Introduction to Financial Econometrics
Appendix Matrix Algebra Review
Eric Zivot
Department of Economics
University of Washington
January 3, 2000
This version: February 6, 2001

1 Matrix Algebra Review
A matrix is just an array of numbers. The dimension of a matrix is determined by
the number of its rows and columns. For example, a matrix A with n rows and m
columns is illustrated below
пЈ® пЈ№
a11 a12 . . . a1m
пЈЇ a21 a22 . . . a2m пЈє
пЈЇ пЈє
A =пЈЇ . .пЈє
.
пЈ°. . ... . пЈ»
. . .
(nГ—m)
an1 an2 . . . anm

where aij denotes the ith row and j th column element of A.
A vector is simply a matrix with 1 column. For example,
пЈ® пЈ№
x1
пЈЇ x2 пЈє
пЈЇ пЈє
x =пЈЇ . пЈє
пЈ°.пЈ».
(nГ—1)
xn
is an n Г— 1 vector with elements x1 , x2 , . . . , xn . Vectors and matrices are often written
in bold type (or underlined) to distinguish them from scalars (single elements of
vectors or matrices).
The transpose of an n Г— m matrix A is a new matrix with the rows and columns
of A interchanged and is denoted A0 or A| . For example,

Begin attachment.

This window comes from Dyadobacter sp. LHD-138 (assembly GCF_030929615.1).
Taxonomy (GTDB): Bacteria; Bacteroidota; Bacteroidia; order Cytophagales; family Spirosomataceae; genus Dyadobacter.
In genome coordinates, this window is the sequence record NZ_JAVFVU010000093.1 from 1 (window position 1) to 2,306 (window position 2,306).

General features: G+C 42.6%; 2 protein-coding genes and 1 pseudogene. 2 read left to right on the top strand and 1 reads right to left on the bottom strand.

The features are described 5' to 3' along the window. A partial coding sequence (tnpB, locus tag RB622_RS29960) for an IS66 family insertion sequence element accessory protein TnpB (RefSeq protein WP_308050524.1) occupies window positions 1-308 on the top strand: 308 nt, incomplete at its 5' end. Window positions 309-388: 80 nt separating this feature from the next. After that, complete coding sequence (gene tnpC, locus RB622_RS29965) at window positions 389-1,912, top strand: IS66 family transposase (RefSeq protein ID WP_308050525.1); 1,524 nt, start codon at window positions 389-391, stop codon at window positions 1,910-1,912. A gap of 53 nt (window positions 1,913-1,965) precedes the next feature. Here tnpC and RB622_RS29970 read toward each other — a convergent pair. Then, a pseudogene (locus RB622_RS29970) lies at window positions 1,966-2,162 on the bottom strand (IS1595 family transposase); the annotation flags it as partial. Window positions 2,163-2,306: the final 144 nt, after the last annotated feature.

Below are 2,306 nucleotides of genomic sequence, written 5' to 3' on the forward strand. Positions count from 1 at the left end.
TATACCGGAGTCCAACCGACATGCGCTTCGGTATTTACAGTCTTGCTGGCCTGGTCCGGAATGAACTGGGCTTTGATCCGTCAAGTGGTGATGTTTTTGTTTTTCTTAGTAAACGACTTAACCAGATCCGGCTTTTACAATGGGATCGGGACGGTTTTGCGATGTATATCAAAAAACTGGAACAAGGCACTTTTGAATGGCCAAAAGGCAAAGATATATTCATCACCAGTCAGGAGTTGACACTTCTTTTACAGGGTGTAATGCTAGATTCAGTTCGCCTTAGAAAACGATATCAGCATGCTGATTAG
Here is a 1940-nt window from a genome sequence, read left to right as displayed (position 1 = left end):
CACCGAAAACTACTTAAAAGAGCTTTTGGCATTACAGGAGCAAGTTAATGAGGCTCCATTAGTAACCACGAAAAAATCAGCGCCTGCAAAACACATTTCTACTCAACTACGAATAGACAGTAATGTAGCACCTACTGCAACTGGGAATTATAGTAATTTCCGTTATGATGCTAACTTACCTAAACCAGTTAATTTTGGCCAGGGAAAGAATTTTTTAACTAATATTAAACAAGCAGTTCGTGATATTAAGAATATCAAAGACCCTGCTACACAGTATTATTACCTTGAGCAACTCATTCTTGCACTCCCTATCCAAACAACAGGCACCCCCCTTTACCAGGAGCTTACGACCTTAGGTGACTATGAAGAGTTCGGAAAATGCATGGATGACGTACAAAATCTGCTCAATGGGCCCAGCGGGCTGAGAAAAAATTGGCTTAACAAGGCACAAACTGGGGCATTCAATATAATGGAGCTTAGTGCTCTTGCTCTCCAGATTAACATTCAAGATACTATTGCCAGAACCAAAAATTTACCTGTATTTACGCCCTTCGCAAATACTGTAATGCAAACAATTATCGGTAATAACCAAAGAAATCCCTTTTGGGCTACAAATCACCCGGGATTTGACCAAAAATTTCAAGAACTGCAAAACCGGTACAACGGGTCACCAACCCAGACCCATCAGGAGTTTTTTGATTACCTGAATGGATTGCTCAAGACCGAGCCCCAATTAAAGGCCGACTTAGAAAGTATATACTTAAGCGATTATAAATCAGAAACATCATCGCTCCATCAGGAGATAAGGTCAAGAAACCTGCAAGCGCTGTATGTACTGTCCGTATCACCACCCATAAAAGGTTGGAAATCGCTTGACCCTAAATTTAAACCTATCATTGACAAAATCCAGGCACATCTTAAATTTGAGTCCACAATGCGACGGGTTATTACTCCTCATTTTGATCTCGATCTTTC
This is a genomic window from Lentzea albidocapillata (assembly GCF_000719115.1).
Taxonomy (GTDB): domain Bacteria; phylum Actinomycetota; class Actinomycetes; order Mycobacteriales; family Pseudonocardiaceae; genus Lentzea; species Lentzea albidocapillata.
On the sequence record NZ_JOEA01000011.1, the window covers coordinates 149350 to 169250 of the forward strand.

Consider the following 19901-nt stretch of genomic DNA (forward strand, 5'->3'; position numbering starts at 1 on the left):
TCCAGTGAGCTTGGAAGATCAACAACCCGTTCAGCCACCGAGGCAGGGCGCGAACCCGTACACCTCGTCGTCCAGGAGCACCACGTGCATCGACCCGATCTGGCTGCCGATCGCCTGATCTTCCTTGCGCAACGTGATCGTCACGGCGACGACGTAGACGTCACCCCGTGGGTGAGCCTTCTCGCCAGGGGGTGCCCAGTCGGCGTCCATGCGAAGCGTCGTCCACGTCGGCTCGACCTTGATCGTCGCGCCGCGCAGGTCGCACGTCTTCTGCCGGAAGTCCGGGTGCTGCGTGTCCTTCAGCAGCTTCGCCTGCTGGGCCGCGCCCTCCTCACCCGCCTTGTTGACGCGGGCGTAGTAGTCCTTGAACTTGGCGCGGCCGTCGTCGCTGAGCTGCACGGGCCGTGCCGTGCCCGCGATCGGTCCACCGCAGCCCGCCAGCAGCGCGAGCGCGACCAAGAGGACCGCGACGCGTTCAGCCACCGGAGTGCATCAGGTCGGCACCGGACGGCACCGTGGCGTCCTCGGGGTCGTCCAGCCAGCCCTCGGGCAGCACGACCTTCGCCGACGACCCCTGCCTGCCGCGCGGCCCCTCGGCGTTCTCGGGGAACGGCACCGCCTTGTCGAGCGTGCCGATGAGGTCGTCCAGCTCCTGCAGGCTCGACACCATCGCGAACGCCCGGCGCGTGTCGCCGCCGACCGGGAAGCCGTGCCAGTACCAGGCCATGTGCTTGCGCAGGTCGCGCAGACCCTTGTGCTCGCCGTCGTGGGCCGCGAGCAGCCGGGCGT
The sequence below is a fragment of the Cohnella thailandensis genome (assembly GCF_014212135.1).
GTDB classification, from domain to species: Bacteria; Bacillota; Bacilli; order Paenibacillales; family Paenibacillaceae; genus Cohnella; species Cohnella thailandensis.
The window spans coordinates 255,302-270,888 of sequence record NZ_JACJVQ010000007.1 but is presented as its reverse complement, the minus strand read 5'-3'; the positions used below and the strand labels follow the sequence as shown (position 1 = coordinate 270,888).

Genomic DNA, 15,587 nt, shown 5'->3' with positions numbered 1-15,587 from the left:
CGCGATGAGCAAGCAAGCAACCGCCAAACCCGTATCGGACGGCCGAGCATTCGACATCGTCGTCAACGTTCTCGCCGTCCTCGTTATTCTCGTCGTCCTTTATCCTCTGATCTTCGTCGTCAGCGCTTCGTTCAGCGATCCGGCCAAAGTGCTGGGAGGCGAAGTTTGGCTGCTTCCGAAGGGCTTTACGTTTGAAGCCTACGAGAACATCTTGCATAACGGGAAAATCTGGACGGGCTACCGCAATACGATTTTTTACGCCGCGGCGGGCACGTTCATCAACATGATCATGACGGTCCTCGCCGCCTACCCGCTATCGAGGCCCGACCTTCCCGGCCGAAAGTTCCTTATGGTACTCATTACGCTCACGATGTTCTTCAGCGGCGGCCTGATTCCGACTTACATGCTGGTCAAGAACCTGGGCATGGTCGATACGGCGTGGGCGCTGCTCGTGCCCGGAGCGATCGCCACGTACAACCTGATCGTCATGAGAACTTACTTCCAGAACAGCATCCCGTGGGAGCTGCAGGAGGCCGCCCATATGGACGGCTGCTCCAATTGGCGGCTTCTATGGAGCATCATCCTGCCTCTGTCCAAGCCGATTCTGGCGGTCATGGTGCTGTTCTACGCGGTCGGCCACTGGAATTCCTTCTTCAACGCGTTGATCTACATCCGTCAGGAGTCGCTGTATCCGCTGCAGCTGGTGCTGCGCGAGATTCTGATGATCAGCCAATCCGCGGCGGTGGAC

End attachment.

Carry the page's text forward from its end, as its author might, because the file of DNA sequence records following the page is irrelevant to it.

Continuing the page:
пЈ® пЈ№
В· Вё 14
123
, A0 = пЈ° 2 5 пЈ»
A=
456 (3Г—2)
(2Г—3)
36

1
пЈ® пЈ№
1 ВЈ В¤
= пЈ° 2 пЈ», x0 =
x 123.
(3Г—1) (1Г—3)
3

A symmetric matrix A is such that A = A0 . Obviously this can only occur if A
is a square matrix; i.e., the number of rows of A is equal to the number of columns.
For example, consider the 2 Г— 2 matrix
В· Вё
12
A= .
21

Clearly, В· Вё
12
A0 = A = .
21

1.1 Basic Matrix Operations
Matrix addition and subtraction are element by element operations and only apply
to matrices of the same dimension. For example, let
В· Вё В· Вё
49 20
A= , B= .
21 07

Then
В· Вё В· Вё В· Вё В· Вё
49 20 4+2 9+0 69
A+B = + = = ,
21 07 2+0 1+7 28
В· Вё В· Вё В· Вё В· Вё
4в€’2 9в€’0
49 20 29
Aв€’B = в€’ = = .
2в€’0 1в€’7 2 в€’6
21 07

1.1.2 Scalar Multiplication
Here we refer to the multiplication of a matrix by a scalar number. This is also an
element-by-element operation. For example, let c = 2 and
В· Вё
3 в€’1
A= .
05

Then В· Вё В· Вё
2 В· 3 2 В· (в€’1) 6 в€’2
cВ·A= = .
2 В· (0) 2В·5 0 10

2
1.1.3 Matrix Multiplication
Matrix multiplication only applies to conformable matrices. A and B are conformable
matrices of the number of columns in A is equal to the number of rows in B. For